Billie-Jo Jenkins detective reveals regret cold case was never solved after teen, 13, found in back garden 24 years ago

THE detective who led the investigation into the murder of schoolgirl Billie-Jo Jenkins has revealed his regret that the case was never solved.

The 13-year-old was bludgeoned to death with an 18inch tent peg in her back garden 24 years ago – but her attacker has never been found.

Foster dad Siôn Jenkins, now 63, spent six years in jail before his life sentence was quashed on appeal.

But retired officer Jeremy Paine is desperate to see justice for the teenager and her family, The Mirror reports.

Speaking as part of a one-off documentary looking into the day she was killed, he details the evidence from the scene in Hastings, East Sussex, in 1997, so viewers can "make up their own minds" what happened.

He adds: "This was a tragic and brutal act of violence. Billie-Jo had her whole life in front of her."

Billie-Jo was nine when her biological father was sent to prison and she was placed in foster care with Siôn and Lois Jenkins, who already had daughters of their own.

She spent five years with the family and was described as a "fun-loving" child who had dreams of becoming an actor.

But on February 15, 1997, Billie-Jo was found dead in the back garden of the family home, battered over the head with an iron tent peg while painting patio doors.

She was reportedly alone at the time, before Siôn discovered her lying in a pool of her own blood.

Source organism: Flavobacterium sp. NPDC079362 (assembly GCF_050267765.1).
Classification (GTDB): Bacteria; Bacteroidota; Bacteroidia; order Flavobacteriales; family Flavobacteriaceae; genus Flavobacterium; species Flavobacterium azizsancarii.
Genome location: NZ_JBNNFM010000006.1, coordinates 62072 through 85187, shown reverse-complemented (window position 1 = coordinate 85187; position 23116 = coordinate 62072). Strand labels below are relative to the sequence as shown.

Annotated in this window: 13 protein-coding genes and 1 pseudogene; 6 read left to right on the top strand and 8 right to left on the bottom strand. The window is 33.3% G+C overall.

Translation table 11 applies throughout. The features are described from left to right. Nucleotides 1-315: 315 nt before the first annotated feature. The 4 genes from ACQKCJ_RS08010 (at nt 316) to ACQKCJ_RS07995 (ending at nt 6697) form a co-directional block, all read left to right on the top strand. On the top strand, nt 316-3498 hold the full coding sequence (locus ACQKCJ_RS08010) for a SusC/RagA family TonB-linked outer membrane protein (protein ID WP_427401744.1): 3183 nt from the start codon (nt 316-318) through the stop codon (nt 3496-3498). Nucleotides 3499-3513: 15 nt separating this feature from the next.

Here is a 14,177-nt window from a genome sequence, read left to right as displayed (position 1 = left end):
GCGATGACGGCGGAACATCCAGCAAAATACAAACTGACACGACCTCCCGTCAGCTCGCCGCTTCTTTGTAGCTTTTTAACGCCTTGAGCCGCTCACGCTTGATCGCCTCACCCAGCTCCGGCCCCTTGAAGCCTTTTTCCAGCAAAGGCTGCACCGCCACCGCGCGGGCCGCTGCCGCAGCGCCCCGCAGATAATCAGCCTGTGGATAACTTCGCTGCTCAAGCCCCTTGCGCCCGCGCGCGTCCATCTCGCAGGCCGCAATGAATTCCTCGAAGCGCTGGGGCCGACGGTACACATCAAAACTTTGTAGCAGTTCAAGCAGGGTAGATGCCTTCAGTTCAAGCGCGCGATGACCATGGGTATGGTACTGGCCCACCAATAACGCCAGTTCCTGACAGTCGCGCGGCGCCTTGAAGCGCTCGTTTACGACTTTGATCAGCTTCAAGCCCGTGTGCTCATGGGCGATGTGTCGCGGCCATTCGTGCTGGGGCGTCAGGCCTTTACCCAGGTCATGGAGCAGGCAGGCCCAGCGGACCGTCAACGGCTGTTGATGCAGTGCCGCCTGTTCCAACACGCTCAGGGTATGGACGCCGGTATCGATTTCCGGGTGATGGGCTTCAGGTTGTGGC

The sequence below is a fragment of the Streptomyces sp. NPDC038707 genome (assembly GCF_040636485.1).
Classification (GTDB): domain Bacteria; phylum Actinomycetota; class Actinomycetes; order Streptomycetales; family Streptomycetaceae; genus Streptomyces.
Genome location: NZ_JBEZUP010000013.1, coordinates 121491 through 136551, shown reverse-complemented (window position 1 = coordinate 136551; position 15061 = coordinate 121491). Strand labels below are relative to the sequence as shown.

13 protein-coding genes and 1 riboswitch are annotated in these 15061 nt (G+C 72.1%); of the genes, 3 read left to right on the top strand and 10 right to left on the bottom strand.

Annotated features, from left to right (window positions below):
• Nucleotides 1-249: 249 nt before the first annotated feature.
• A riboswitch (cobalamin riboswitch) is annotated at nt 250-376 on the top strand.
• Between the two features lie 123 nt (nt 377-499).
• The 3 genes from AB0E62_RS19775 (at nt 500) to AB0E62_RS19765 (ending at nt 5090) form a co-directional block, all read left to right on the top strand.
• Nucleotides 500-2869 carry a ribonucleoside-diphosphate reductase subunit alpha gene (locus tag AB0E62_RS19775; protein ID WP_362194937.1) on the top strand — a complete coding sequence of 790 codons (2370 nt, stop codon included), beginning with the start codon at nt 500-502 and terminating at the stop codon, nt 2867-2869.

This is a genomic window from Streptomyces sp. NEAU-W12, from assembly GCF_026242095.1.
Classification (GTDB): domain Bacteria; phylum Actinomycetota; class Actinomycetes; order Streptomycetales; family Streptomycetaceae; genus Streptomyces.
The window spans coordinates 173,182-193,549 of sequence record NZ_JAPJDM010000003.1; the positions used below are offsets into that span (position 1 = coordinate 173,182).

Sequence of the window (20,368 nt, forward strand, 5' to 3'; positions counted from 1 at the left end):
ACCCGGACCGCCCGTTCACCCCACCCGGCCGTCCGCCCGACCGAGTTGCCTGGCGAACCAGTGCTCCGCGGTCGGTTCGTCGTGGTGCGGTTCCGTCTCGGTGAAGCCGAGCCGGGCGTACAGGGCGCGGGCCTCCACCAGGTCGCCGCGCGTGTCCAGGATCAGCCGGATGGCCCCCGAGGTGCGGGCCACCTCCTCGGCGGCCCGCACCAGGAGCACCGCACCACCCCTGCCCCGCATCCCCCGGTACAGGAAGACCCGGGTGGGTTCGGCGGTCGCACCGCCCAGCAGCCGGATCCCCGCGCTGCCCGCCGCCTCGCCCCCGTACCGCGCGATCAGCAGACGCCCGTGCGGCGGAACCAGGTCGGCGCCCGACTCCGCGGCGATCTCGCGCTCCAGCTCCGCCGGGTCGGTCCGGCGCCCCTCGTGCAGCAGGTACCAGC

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He later became the prime suspect and was arrested nine days later before being sentenced to life for her murder.

Jenkins was formally acquitted in 2006 following two inconclusive retrials – but later had a compensation claim rejected because his innocence could not be proved.

Sussex Police are now conducting a forensic review of the cold case for the first time in 15 years – and officers reckon DNA and blood tests could finally solve it.

The initial probe hinged on 148 "invisible" blood spots found on the clothing of ex-deputy head Jenkins.

Prosecutors claimed these were consistent with "impact spatter", but Jenkins’ defence team argued they came from a fine spray on Billie-Jo’s breath after he discovered her dying.

The spots – and whether they contained bone fragments – will form part of the review.

Scientists are also conducting DNA tests from tapings in the hope of matching it with potential suspects.


Police stress there is no new information and detectives are not reinvestigating.

But the force said: "We are carrying out a forensic review of material to establish whether or not scientific advances can provide new lines of inquiry."

Following Jenkins' acquittal, his ex-wife Lois alleged he had been violent to her and their four daughters.

Jenkins, who remarried, has repeatedly demanded police reinvestigate the murder and accused them of lacking the courage to face mistakes.

He has also repeatedly claimed he fears his foster daughter was killed by a "prowler".

His Justice for Sion Jenkins website says: "Billie-Jo’s story can’t have a happy ending but it should have a truthful one."

  • One-off documentary Who Killed Billie-Jo? airs tonight, February 10, at 9pm on Channel 5.

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